7.8 Interaction of mitigation technologies with vulnerability and adaptation
Industry’s vulnerability to extreme weather events arises from site characteristics, for example coastal areas or flood-prone river basins (high agreement, much evidence). Because of their financial and technical resources, large industrial organizations typically have a significant adaptive capacity for addressing vulnerability to weather extremes. SMEs typically have fewer financial and technical resources and therefore less adaptive capacity. The food processing industry, which relies on agricultural resources that are vulnerable to extreme weather conditions like floods or droughts, is engaging in dialogue with its supply chain to reduce GHGs emissions. Companies are also attempting to reduce vulnerability through product diversification (Kolk and Pinkse, 2005).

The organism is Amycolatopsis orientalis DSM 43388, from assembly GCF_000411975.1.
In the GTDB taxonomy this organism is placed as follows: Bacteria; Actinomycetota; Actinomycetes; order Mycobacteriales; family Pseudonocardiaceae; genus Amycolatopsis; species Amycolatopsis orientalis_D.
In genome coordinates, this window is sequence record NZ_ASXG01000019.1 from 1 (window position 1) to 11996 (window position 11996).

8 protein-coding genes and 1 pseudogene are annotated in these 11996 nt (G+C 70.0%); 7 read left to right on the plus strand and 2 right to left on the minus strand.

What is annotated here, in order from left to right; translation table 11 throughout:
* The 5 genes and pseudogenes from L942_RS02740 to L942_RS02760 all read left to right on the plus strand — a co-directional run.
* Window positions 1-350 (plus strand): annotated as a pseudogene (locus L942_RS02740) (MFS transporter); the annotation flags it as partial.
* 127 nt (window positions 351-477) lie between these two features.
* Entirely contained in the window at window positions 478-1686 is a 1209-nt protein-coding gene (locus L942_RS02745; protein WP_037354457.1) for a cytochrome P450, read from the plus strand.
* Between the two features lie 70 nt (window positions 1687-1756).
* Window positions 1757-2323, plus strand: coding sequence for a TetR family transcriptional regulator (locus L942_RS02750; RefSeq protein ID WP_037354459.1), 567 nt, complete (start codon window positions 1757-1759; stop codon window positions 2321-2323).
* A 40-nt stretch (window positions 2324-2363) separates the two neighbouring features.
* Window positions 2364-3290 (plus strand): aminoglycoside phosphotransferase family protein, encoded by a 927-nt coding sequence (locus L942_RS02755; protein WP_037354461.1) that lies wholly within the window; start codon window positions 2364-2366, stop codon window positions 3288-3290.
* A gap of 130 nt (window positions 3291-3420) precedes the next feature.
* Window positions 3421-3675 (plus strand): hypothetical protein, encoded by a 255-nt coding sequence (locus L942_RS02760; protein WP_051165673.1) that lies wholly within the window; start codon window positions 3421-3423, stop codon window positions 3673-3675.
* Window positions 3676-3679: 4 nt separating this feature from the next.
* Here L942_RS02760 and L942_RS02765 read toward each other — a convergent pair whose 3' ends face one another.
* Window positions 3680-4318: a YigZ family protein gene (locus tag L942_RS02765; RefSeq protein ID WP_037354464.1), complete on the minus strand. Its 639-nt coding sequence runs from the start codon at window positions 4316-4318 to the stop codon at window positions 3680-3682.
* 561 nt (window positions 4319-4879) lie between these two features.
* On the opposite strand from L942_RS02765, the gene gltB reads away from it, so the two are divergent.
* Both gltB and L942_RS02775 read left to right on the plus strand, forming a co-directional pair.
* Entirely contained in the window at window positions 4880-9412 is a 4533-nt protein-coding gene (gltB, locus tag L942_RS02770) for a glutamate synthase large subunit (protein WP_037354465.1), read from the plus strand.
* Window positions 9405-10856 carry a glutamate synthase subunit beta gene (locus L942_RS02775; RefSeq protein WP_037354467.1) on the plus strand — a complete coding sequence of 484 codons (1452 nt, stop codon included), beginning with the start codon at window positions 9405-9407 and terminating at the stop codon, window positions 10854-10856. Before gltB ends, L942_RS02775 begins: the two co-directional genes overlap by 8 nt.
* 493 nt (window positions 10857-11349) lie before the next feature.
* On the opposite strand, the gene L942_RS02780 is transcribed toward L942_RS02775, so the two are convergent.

Linkages between adaptation and mitigation in the industrial sector are limited. In areas dependent on hydropower, mitigation options that reduce industrial electricity demand will help in adapting to climate variability or change that affects water supply (Subak et al., 2000). Many mitigation options (e.g., energy efficiency, heat and power recovery, recycling) are not vulnerable to climate change and therefore create no additional adaptation link. Others, such as fuel switching can be vulnerable to climate change under certain circumstances. As the 2005 Atlantic hurricane season demonstrated, the oil and gas infrastructure is vulnerable to weather extremes. Use of solar or biomass energy will be vulnerable to both weather extremes and climate change. Adaptation, the construction of more weather resistant facilities and provision of back-up energy supplies could reduce this vulnerability.